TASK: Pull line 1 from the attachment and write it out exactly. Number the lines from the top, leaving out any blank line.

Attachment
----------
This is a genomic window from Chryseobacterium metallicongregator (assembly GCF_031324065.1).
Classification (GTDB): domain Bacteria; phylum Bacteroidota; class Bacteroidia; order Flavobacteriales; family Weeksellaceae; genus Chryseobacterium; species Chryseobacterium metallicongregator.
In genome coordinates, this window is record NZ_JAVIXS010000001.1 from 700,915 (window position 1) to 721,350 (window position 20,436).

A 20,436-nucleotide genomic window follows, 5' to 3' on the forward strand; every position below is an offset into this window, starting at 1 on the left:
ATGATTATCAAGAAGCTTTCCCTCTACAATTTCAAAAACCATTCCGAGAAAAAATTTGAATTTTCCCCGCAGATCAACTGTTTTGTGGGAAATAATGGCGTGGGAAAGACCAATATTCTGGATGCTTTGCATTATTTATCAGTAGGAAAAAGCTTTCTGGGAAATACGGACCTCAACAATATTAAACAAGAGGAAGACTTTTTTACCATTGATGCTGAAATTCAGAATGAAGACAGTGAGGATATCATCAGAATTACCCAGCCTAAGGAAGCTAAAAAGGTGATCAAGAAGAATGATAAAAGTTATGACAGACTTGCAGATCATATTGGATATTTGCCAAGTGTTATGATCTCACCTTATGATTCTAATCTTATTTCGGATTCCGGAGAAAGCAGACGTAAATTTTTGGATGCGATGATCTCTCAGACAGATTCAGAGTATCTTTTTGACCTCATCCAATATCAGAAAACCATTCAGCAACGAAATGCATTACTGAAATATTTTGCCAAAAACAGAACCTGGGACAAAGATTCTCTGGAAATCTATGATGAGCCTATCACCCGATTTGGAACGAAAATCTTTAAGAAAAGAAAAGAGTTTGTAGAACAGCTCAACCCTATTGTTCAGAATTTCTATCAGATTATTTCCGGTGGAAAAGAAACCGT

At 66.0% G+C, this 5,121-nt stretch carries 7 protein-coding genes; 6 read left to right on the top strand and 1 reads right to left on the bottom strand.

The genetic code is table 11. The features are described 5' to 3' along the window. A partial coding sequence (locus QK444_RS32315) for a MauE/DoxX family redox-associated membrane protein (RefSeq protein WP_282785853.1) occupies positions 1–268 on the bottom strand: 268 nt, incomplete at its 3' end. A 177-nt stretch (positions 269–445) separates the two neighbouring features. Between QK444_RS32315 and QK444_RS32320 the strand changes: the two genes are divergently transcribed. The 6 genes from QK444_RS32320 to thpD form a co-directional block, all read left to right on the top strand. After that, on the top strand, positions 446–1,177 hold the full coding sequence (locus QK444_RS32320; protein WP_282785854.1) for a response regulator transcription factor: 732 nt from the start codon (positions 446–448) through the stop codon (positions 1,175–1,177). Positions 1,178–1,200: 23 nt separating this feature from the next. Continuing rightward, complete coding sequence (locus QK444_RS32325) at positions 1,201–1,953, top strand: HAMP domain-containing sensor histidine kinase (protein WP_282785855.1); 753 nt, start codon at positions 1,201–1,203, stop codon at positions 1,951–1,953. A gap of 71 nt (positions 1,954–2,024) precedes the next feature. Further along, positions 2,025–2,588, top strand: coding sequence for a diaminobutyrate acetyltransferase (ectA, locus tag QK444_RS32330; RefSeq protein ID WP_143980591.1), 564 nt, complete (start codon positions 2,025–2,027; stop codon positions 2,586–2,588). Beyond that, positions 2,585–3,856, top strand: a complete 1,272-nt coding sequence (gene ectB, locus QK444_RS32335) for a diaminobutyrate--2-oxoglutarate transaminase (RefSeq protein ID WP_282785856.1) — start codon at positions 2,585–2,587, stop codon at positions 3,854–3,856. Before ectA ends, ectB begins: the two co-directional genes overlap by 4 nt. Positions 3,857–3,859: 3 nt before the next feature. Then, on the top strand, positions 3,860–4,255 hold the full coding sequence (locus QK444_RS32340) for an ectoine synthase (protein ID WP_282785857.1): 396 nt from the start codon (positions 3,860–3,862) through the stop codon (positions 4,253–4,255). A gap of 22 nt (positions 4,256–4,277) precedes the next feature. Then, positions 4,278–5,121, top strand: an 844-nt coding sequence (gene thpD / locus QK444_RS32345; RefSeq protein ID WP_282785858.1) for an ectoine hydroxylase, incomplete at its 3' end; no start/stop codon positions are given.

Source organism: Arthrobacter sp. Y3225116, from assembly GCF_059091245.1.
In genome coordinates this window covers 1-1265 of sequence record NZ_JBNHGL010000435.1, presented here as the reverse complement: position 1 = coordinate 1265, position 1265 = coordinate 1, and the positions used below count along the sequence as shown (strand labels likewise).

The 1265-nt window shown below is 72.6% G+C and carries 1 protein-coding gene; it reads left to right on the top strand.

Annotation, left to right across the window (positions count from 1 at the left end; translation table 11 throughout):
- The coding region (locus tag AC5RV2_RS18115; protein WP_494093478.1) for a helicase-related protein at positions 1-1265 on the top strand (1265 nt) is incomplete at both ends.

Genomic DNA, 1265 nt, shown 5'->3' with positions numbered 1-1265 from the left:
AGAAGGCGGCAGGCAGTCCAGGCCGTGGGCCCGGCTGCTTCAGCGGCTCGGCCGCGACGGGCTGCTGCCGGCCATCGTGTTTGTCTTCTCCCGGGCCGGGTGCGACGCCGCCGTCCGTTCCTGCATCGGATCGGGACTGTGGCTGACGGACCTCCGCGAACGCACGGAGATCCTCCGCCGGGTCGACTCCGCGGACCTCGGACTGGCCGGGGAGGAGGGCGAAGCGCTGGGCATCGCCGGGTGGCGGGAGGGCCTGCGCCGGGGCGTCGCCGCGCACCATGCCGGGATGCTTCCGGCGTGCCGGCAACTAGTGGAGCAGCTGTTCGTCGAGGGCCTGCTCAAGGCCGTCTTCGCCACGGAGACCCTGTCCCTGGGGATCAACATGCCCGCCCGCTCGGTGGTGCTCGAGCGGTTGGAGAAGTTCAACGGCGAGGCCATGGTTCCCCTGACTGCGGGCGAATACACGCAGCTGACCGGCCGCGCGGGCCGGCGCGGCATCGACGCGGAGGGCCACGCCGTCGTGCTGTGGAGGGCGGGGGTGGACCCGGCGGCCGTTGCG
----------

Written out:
This is a genomic window from Chryseobacterium metallicongregator (assembly GCF_031324065.1).